Literary Criticism of Matthew Arnold
Selected and Introduced by
Brian Crick and Michael DiSanto

Matthew Arnold is the founder in English of an idea of criticism “without which a nation's spirit . . . must, in the long run, die of inanition.” His closeness of attention, so as to “see the object as in itself it really is” and to form what he calls a “real” judgement, established the tradition of criticism which led to the university subject “English”. Arnold was anything but insular, and constantly exhorts us to look both to the classics and the literatures of Europe; and for him “literature” was not confined to works of the imagination. So this representative selection includes essays on Spinoza, Joubert and Marcus Aurelius, as well as “The Modern Element in Literature” which, wittily enough, mainly concerns the Greeks. But Arnold's great endeavour, culminating in “The Study of Poetry”, is to see the form of English literature as a whole and to recognize how and why it matters.
        Arnold's own essays belong to the literature he does so much to establish, and naturally stand or fall with it. The denial of the literature at present fashionable in universities has to contradict Arnold in particular, and has been so successful that Arnold is no longer much read, particularly in the departments that logically depend on him.
He remains one of the most illuminating critics of the English romantics and of the sensibility of the eighteenth century. He remains classical in his conception the “free play of mind” that can show what literature is and where it belongs in life, as well as in his still challenging discriminations between what belongs to literature and what does not.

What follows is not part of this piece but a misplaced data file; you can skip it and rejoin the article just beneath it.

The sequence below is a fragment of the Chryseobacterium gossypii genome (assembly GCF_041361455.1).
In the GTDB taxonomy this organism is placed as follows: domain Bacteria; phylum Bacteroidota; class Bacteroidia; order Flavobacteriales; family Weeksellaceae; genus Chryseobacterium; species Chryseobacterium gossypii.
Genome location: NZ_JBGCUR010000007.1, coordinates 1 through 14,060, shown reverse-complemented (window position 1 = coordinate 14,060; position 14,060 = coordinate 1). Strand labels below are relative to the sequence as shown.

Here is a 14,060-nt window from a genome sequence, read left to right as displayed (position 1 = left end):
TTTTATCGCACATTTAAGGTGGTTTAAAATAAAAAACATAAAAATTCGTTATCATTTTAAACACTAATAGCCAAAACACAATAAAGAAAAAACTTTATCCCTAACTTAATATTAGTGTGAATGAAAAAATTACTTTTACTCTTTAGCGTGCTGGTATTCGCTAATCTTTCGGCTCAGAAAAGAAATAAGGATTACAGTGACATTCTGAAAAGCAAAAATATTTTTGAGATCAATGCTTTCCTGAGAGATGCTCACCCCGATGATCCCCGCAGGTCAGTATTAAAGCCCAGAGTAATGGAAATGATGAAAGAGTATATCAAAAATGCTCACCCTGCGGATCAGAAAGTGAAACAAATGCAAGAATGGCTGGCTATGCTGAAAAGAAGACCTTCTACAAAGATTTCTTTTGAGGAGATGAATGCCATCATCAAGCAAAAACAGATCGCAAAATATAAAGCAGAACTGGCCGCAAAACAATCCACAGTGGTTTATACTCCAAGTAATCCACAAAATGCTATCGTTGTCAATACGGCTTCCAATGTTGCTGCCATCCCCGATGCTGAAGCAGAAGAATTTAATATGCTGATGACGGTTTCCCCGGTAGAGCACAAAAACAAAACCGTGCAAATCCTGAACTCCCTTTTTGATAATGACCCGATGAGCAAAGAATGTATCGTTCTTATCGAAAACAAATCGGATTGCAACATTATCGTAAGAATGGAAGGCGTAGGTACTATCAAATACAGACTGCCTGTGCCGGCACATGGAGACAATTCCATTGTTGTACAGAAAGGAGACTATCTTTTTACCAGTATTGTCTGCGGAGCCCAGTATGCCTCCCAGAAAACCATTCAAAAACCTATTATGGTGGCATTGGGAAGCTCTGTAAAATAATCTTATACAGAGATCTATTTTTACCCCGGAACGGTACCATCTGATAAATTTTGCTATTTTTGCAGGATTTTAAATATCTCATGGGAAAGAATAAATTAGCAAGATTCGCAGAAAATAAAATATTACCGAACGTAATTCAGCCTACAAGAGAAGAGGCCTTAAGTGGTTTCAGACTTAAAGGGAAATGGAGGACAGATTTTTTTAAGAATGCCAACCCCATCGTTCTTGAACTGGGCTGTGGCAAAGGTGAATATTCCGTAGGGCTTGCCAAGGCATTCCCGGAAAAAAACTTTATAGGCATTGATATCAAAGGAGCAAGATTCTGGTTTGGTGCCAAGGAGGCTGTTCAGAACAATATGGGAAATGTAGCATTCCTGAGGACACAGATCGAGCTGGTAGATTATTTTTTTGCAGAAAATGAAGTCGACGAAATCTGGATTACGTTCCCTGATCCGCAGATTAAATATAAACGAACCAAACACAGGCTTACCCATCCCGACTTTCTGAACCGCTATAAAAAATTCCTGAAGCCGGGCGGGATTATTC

This large selection, nicely printed and priced to make purchase by students possible, will allow present-day readers to test these opinions and Arnold to regain something more like his rightful place as a prime source of the criticism we need.

pp. xxiv + 292, royal 8vo, paperback, 978 0 907839 81 1   £12.00


Introduction page vii
1 Preface to First Edition of Poems (1853) 1
2 The Function of Criticism at the Present Time 14
3 Heinrich Heine 39
4 Joubert 62
5 Spinoza and the Bible 87
6 Marcus Aurelius 109
7 On the Modern Element in Literature 131
8 Preface to Johnson's Lives of the Poets 148
9 The Study of Poetry 161
10 John Keats 185
11 Wordsworth 195
12 Byron 212
13 Count Leo Tolstoi 230
14 Literature and Science 250
15 Emerson 268
Editorial Notes 287

The Editors

For Brian Crick see Love Confounded

Michael DiSanto, after a first class B.A. from Brock University and an M.A. from Dalhousie University, was awarded his Ph.D. by Dalhousie for a dissertation on Conrad's novels as a Criticism of the Nineteenth Century. He teaches at Algoma University, Ontario.


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